Harrassment a ‘hate crime’? Is this a good thing?

According to feminist site, Ravishly, police in Nottingham, England are pushing to make street harassment into a hate crime. Sounds good, right? Sexual harassment should be condemned, both socially and legally. But what is sexual harassment? I ask this question because if it’s to be deemed a “hate crime”, then we’ve got to know what’s being outlawed. According to Australian Human Rights Commission, sexual harassment is defined as:

…any unwanted or unwelcome sexual behaviour, which makes a person feel offended, humiliated or intimidated.

(Sounds similar to 18C of the Racial Discrimination Act 1975. I’ll leave that for another blog post on another day).

According to BBC News, the Nottingham Police defines “misogynistic hate crime” as:

incidents against women that are motivated by an attitude of a man towards a woman and includes behaviour targeted towards a woman by a man simply because they are a woman.

The Nottingham Police are even encouraging women to report what they deem to be misogynistic, even if they aren’t technically illegal so they can get support.

 

I applaud the Nottingham Police for making such a strong stand, I really do. Discrimination and harassment should be condemned, as I’ve said. My problem with all this, like 18C under the Racial Discrimination Act here, is that it can be open up to interpretation. I think it’s fair to say that any unwanted touching should be avoided at all times. Intimate touching should definitely avoided, unless it’s in the right place and it’s consented to. Beyond those obvious examples, I feel that other areas may not be so clear cut. What one woman finds, “offensive” and “misogynistic” may not be deemed “offensive” or “misogynistic” to another. Is banter deemed sexual harassment? A man calling a woman a (at least what he sees) as an affectionate term deemed sexual harassment or misogyny?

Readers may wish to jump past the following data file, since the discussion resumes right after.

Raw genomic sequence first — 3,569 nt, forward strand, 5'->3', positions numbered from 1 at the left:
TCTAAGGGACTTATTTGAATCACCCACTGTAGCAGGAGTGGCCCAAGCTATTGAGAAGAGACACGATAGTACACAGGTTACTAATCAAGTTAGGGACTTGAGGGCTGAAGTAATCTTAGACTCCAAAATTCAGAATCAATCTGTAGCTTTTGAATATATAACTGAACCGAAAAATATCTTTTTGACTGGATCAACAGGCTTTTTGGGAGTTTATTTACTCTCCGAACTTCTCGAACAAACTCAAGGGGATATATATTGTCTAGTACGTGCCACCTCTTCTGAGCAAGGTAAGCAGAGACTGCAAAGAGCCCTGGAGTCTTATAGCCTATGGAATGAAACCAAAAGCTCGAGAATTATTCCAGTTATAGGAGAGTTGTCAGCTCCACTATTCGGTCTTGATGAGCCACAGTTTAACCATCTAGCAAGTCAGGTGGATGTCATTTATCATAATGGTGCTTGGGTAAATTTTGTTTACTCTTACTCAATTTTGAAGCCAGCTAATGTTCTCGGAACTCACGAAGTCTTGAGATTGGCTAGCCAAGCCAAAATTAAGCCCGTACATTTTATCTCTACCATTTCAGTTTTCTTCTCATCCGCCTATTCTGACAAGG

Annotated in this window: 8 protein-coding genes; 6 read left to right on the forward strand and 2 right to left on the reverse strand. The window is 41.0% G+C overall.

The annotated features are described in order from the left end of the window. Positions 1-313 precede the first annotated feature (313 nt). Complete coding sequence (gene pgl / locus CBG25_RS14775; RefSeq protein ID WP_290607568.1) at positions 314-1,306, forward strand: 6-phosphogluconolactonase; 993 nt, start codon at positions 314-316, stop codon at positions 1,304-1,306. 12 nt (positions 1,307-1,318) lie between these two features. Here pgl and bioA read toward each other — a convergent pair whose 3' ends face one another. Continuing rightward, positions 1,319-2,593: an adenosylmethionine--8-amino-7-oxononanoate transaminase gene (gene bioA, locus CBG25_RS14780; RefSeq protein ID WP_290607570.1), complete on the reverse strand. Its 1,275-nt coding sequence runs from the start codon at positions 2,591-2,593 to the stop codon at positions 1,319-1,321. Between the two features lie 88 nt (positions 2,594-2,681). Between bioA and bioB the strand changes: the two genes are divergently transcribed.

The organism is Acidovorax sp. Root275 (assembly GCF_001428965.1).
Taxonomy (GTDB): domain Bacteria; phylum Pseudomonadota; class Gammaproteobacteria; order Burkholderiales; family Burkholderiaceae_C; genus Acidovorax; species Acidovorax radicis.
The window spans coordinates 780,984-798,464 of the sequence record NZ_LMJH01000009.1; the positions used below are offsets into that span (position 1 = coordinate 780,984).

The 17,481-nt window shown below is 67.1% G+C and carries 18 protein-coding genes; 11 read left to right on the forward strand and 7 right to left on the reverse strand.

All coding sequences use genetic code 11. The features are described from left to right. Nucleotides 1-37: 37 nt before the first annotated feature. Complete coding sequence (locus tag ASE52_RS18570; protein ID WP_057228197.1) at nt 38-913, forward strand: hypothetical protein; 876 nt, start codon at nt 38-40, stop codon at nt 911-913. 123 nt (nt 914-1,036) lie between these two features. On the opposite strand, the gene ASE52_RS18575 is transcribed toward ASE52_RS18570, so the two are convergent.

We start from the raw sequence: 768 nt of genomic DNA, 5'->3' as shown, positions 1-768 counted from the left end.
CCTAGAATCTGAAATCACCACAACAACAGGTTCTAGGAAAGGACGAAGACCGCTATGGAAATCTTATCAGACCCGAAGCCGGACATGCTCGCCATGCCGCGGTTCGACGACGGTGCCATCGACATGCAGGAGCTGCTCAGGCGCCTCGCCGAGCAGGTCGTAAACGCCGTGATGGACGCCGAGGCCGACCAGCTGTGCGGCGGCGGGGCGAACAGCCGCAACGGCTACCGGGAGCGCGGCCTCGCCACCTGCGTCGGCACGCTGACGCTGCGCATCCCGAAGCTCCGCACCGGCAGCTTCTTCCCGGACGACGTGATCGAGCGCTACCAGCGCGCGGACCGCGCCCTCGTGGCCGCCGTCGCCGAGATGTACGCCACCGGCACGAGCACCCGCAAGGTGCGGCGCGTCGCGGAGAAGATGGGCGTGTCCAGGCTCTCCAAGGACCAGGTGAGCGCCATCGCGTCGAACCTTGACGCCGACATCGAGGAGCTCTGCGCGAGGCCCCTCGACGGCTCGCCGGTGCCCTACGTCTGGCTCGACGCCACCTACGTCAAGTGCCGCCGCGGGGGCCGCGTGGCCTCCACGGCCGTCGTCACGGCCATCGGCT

Basically, I wonder whether such a law can be used against someone who didn’t mean any harm and cause collateral damage like the Queensland University of Technology case did to the students and their futures. (I think that whole case was just a mess. Another post for another time on one of my other blogs – maybe). Will such a law, with good intentions, be used to destroy the reputations and futures of people who really don’t deserve it? Will factors like race, age or socioeconomic status be considered if the laws are modified to make all sexual harassment deemed a hate crime? Will men who can afford top lawyers, etc be able to get away with it anyway?

While I’ve been a big fan of anti – discrimination laws since I was in Year Nine, I can see how they can be used and abused, and it’s not always easy for victims to get justice. Also, I think, in fact, sometimes the laws themselves can be used unjustly and cause irreparable damage, both to the alleged “victim” and “perpetrator”. At the very least, terms like “misogyny”, and “offend” should be clearly defined as to protect unsuspecting people of unwarranted accusations of sexism, misogyny or people who are accused of other forms of discrimination.

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Author: Sara Harnetty

I'm a student. Interested in current events, music and various issues.

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